Friday, March 17, 2017

Duch voters reject white nationalist extremists (mark Sumner) · Wednesday, March 15, 2017, 10:55 pm

As more results come in, it's clear that Dutch voters have rejected the anti-Muslim rhetoric of Geert Wilders. Instead voters will return Prime Minister Mark Rutte and the center-right People’s Party for Freedom and Democracy to power. Rutte will be forced to form a new coalition, as the center-left Labor Party was all but eliminated — punished by liberal voters who felt it had compromised its position. But while other centrist parties made some gains, they weren't the biggest winners.

The center-left Green-Left party, led by Jesse Klaver, a 30-year-old upstart who embraced Barack Obama-style campaign tactics, also appeared to do well, potentially quadrupling its seats.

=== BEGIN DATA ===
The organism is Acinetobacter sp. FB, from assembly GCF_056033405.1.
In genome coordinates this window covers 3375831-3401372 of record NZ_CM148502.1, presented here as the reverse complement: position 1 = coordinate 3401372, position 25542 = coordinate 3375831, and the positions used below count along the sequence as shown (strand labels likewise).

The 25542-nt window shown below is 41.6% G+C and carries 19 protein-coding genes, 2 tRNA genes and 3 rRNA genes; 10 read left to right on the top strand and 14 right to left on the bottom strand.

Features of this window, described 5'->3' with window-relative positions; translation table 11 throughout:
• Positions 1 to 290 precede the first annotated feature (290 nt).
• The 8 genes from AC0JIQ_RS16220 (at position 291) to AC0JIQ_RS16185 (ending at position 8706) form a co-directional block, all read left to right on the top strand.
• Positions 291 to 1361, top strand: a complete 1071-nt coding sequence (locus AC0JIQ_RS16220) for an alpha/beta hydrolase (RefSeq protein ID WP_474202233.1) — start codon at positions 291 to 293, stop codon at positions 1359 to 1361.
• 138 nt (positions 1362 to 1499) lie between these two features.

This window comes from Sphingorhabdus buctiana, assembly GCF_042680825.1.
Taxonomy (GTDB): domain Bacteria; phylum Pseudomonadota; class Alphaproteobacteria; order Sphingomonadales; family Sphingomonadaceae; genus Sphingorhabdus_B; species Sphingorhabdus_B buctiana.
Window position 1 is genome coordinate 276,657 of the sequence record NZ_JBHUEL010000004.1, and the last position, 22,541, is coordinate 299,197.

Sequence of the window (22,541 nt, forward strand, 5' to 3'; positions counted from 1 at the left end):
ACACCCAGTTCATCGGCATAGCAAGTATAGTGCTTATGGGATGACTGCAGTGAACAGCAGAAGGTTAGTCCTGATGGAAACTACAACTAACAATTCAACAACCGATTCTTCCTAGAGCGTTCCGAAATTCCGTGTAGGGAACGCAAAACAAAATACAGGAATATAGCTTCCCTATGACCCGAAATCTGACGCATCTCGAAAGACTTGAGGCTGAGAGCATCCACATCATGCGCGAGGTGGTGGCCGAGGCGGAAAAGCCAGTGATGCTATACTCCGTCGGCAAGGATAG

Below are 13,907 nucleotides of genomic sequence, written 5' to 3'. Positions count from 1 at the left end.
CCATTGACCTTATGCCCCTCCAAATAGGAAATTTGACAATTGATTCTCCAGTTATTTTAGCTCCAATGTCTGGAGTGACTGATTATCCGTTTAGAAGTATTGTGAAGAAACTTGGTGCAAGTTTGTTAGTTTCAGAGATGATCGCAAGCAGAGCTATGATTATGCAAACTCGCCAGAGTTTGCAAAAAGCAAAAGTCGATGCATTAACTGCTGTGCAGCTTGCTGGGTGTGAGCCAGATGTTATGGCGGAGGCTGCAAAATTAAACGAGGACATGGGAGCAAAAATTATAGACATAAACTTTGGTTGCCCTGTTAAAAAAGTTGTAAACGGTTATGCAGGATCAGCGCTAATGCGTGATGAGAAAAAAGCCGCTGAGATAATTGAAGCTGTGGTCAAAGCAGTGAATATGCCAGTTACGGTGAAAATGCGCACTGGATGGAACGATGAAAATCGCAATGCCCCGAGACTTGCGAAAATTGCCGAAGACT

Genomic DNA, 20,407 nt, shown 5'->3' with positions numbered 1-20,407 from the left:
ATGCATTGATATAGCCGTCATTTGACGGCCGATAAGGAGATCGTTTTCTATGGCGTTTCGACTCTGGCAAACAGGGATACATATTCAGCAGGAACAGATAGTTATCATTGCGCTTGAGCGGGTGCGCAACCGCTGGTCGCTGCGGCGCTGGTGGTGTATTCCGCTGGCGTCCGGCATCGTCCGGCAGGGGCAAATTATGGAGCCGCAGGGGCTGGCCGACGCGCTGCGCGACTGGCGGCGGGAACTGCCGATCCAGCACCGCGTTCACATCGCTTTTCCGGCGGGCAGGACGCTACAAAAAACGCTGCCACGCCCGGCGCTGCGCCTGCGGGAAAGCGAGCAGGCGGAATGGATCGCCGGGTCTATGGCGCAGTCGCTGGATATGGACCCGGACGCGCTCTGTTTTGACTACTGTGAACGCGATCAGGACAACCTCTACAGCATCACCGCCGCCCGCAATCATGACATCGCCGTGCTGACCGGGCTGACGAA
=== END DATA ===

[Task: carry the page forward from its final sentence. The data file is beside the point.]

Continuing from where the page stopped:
Despite big, ugly talk from Wilders, Dutch voters maintained their nation's traditions of openness and acceptance. And in rejecting the hateful nationalist rhetoric, they may have also drawn a line that will make it harder for Wilders’ equivalents elsewhere in Europe.

Wilders’s showing will probably slow the momentum of French anti-immigrant leader Marine Le Pen, who, if she captures her nation’s presidency in May, would try to lead France out of the E.U., shattering the bloc in the process. German leaders also face a challenge as the anti-immigrant Alternative for Germany party stands to capture seats in Parliament.

One thing that may have contributed to the white nationalist defeat — Donald Trump. The embarrassing chaos surrounding Trump’s first two months hasn't exactly made nationalism look like a winning team. Trump's the poster boy for incompetence, confusion, and international disdain.

In an odd way, Donald Trump may end up being the man who stopped the tide of nationalism around the world … by providing a giant cautionary tale.


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